This souvenir sheet promotes the philatelic exhibition in Washington, DC, sponsored by the U.S. Postal Service. The design shows the highest value of the 1869 Pictorial Series in the colors actually used, as well as three "trial color proofs."
Anti-slavery but not an abolitionist, Abraham Lincoln guided the United States during its most divisive period, the Civil War. Lincoln's childhood was spent in the Kentucky and Indiana, primarily on wilderness farms. Following two boat trips to New Orleans, Lincoln moved to New Salem, IL, in 1831.
Three years later, he was elected to the Illinois legislature, where he served for four terms. He was a member of the Whig Party. In 1836 he became a lawyer and the following year moved to Springfield to become a law partner of John Todd Stuart, the man who encouraged him to enter the profession. From 1847-1849, Lincoln was a member of the U.S. House of Representatives, where he opposed the Mexican War, deeming it unconstitutional.
Lincoln had lost interest in politics until the Kansas-Nebraska Act of 1854. The legislation opened lands previously closed to slavery to the possibility of its spread by local option. Lincoln was anti-slavery but was not an abolitionist because be believed slavery as it already existed was protected by the U.S. Constitution. Joining the newly formed Republican Party in 1856, two years later he campaigned for the U.S. Senate against Stephen A. Douglas. He challenged Douglas to debate the issues, and they debated at seven locations in the state. Douglas won the election, and Lincoln's national prominence was established. He made his first Eastern political appearance at Cooper Union in New York City in 1860. He became a presidential candidate and won the nomination over William H. Seward. Lincoln won the election, defeating three others.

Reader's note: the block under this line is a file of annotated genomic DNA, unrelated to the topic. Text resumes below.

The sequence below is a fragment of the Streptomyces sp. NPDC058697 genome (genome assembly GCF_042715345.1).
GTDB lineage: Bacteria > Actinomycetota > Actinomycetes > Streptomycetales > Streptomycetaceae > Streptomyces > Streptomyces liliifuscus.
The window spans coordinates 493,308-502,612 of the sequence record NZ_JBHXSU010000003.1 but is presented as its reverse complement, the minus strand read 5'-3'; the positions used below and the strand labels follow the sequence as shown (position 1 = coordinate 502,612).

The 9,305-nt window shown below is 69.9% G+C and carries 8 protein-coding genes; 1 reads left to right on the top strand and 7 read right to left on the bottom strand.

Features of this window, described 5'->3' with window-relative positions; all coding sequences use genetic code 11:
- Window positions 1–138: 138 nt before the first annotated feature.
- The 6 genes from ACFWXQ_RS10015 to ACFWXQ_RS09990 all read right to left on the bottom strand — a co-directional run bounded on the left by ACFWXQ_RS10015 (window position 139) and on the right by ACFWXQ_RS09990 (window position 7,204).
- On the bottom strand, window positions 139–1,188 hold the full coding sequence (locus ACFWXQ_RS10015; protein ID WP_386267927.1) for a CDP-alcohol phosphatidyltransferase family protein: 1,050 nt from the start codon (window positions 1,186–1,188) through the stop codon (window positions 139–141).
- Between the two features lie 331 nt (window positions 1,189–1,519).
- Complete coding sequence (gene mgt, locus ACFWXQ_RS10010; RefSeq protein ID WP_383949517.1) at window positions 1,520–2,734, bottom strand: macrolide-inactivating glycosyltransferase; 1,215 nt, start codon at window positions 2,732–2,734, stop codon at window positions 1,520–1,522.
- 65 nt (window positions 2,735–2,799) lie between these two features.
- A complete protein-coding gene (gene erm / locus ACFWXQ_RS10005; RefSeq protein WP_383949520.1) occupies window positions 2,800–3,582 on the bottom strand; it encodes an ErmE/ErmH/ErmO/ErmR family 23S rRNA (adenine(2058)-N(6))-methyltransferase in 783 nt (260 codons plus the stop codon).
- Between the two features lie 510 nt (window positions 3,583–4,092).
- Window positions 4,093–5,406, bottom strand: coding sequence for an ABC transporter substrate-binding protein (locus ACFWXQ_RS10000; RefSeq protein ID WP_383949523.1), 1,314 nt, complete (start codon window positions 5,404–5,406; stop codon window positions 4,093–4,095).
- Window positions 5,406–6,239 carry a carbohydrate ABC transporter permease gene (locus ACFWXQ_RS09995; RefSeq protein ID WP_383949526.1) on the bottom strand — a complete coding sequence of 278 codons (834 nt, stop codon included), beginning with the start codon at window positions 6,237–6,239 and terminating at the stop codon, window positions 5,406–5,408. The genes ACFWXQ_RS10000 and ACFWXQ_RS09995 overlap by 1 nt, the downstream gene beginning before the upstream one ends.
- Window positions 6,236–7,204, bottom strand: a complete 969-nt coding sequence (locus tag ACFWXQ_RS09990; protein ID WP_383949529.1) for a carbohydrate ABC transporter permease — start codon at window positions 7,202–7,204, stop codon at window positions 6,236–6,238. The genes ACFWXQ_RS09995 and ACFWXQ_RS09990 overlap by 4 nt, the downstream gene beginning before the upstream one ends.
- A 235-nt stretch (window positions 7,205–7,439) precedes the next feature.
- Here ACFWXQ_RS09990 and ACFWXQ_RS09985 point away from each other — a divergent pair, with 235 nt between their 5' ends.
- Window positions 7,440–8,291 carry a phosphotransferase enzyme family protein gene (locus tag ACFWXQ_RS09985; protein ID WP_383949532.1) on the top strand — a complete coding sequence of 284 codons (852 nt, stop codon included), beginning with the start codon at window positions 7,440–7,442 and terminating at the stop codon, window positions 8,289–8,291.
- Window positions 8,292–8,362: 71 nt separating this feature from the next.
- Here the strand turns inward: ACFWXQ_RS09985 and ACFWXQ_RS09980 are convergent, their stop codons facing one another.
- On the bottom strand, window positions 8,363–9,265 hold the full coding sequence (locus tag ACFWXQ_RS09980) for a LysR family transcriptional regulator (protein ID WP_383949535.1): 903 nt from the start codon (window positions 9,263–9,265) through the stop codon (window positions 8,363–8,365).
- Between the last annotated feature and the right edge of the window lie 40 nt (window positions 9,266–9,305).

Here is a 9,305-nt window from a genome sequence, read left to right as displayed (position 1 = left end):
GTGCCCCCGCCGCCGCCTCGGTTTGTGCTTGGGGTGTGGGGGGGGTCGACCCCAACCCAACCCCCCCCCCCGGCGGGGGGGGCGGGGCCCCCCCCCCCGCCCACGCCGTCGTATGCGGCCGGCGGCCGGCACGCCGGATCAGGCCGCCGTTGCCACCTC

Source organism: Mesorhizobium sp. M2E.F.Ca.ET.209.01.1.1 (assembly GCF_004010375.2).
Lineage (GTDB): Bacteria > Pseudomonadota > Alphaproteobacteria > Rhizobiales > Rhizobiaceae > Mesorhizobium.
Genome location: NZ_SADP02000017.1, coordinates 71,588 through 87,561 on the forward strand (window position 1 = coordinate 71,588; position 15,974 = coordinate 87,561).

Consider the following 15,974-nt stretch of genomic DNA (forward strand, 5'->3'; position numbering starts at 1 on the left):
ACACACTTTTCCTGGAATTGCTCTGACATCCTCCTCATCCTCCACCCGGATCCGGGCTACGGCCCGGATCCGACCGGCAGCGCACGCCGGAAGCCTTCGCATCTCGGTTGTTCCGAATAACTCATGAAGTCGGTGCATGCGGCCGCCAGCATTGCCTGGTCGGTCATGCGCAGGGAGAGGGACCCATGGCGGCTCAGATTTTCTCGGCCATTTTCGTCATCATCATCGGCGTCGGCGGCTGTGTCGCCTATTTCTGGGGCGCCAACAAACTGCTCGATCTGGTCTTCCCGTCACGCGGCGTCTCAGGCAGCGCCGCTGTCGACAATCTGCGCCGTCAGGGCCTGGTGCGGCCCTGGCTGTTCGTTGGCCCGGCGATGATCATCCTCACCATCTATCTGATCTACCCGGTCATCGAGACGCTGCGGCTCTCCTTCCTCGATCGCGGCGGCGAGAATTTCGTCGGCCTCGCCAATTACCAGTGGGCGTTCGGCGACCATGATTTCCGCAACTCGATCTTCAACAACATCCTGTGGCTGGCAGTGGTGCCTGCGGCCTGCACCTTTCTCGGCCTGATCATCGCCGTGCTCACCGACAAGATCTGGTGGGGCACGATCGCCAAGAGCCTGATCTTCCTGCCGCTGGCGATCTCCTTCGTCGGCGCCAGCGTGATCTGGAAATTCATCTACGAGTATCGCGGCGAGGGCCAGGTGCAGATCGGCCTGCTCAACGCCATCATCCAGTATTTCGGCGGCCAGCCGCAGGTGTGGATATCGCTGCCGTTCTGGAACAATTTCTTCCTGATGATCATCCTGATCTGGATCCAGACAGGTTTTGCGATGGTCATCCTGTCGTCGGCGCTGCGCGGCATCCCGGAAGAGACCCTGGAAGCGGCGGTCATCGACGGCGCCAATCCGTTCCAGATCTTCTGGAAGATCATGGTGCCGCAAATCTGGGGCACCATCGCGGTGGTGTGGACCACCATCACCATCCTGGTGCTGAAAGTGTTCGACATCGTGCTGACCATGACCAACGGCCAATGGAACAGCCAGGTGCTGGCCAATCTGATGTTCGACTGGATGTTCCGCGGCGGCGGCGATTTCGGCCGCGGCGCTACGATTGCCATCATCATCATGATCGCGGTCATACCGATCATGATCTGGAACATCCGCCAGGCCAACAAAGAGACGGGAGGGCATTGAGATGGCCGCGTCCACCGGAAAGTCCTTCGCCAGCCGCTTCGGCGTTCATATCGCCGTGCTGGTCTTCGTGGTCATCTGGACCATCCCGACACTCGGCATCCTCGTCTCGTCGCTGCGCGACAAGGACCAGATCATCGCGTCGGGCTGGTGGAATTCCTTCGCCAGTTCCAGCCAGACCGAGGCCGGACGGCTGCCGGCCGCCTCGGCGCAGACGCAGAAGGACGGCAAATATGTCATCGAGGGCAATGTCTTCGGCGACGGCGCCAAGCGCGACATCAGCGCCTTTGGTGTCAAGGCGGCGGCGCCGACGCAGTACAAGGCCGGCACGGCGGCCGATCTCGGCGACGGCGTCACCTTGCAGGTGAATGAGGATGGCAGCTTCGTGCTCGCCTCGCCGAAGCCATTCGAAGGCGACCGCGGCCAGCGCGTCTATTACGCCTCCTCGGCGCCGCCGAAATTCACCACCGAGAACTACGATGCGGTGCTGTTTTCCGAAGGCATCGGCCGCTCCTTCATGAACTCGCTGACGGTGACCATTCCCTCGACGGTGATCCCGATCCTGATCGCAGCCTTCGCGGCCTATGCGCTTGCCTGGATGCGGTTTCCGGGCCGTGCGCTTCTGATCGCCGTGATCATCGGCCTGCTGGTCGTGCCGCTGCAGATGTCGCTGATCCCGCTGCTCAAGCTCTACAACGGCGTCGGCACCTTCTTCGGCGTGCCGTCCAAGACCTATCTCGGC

By the time of Lincoln's inauguration in March 1861, seven states already had seceded from the Union. On April 12 of that year South Carolina fired on Union Fort Sumter, and the Civil War had begun. Lincoln had a rough political period during the war, with Democrats unhappy with Lincoln for his suspending the writ of habeas corpus in 1862 (earlier in some areas). While Lincoln believed the Constitution protected slavery in peace, he believe that in war the commander-in-chief could abolish it as a military necessity. The preliminary version of his Emancipation Proclamation used this logic.
By the election of 1864, Democrats and Republicans differed on the race issue: Lincoln endorsed the 13th Amendment to abolish slavery and his democratic opponent, George B. McClellan, pledged to return to the South the rights it had had in 1860. Lincoln's victory in the election changed the racial future of this country. It also agitated racist John Wilkes Booth to action, culminating in his shooting Lincoln of April 15, 1865, five days after Lee's surrender at Appomattox. Lincoln died the following day. He is remembered for his actions, exemplified both by his statement concerning secession of some states--"A house divided against itself cannot stand"-- and his address at Gettysburg, where he urged "malice toward none" and "charity for all" in the peace to come.